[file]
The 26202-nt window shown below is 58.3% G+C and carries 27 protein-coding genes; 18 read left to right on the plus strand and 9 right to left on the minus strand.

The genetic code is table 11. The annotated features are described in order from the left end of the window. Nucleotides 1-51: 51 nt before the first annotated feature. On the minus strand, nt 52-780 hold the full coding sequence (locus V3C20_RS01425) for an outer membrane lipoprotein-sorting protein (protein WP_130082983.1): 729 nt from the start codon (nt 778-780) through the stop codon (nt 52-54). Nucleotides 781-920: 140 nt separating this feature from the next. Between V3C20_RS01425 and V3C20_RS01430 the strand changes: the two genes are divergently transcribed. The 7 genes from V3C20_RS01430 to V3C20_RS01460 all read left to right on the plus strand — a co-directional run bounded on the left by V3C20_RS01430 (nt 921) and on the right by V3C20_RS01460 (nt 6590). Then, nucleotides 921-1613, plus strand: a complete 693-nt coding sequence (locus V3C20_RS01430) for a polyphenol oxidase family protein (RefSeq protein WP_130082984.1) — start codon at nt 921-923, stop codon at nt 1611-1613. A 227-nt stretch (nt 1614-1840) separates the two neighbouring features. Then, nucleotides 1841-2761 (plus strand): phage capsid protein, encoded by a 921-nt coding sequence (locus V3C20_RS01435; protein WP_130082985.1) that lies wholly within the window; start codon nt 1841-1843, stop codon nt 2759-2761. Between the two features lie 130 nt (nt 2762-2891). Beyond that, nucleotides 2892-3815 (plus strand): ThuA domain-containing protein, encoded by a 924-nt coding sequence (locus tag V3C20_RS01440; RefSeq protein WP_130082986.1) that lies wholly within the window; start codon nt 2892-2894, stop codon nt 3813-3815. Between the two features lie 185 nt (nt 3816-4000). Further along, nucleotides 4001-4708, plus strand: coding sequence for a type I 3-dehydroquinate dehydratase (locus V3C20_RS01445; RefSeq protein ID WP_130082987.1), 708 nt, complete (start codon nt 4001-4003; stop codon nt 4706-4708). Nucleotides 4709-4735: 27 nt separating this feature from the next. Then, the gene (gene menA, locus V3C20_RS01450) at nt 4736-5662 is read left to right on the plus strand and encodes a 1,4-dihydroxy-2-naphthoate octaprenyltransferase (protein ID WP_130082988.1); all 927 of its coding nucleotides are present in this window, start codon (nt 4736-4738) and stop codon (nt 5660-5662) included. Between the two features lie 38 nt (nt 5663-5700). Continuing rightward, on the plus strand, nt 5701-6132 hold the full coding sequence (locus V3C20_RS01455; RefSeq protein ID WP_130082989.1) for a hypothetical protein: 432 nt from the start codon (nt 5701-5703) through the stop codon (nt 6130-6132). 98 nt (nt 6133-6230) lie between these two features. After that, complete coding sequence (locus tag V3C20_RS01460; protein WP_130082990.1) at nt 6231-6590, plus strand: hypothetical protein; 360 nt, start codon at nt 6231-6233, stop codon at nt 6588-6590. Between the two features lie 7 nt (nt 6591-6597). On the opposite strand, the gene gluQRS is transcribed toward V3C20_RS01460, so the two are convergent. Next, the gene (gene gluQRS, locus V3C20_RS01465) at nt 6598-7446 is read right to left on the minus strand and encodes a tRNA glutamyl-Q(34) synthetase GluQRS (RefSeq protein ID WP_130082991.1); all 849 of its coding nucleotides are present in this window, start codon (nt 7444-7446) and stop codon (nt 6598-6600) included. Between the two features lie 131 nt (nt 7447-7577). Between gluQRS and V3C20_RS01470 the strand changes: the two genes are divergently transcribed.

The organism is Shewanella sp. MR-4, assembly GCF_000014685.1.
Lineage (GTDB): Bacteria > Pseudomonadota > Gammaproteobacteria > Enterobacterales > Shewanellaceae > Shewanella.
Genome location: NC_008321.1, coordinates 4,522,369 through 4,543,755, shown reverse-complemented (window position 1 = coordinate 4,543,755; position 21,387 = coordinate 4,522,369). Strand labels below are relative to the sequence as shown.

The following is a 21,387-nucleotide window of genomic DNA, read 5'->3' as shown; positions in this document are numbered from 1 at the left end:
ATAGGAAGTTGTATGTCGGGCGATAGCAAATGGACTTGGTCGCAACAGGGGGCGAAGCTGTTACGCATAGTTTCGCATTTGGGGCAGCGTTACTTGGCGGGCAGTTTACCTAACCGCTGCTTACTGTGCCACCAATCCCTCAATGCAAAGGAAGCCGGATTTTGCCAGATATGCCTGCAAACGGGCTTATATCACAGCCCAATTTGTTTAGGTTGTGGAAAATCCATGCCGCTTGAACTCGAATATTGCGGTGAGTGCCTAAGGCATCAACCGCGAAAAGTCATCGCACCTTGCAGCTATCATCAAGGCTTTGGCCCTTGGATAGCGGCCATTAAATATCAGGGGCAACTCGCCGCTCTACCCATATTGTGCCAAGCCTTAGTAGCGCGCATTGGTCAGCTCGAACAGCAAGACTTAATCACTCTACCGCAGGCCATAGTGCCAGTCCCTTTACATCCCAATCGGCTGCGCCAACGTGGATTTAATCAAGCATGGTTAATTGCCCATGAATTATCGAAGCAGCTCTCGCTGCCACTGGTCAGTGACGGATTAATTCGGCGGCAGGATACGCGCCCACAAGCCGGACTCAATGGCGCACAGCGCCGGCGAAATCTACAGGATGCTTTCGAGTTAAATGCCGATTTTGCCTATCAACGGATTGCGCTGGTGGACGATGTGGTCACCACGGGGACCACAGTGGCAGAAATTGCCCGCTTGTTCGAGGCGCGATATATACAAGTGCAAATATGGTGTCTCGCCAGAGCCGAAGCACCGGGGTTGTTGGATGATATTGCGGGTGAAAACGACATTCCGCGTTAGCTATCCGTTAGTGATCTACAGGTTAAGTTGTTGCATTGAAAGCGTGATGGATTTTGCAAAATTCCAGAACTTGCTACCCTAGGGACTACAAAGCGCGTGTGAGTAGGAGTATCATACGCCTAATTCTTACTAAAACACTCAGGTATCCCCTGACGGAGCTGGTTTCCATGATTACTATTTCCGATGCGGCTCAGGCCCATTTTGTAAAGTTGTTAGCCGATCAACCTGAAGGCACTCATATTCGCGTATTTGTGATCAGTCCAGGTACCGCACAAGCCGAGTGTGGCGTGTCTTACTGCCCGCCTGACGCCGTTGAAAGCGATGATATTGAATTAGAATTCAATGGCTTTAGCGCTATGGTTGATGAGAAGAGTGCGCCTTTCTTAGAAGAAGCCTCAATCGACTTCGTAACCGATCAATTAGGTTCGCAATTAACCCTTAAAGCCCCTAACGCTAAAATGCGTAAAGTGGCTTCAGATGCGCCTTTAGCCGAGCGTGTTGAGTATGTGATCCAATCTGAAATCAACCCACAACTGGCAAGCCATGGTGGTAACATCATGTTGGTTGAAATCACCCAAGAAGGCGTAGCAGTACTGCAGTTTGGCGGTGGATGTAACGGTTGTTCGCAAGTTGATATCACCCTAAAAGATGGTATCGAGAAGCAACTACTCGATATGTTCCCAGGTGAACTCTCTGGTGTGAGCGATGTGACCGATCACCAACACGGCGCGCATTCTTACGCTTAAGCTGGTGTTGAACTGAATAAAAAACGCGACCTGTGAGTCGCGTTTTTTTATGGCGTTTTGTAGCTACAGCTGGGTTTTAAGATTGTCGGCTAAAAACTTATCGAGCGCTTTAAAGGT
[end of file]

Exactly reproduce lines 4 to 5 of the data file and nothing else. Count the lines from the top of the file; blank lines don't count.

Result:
Lineage (GTDB): Bacteria > Pseudomonadota > Gammaproteobacteria > Enterobacterales > Shewanellaceae > Shewanella.
Genome location: NC_008321.1, coordinates 4,522,369 through 4,543,755, shown reverse-complemented (window position 1 = coordinate 4,543,755; position 21,387 = coordinate 4,522,369). Strand labels below are relative to the sequence as shown.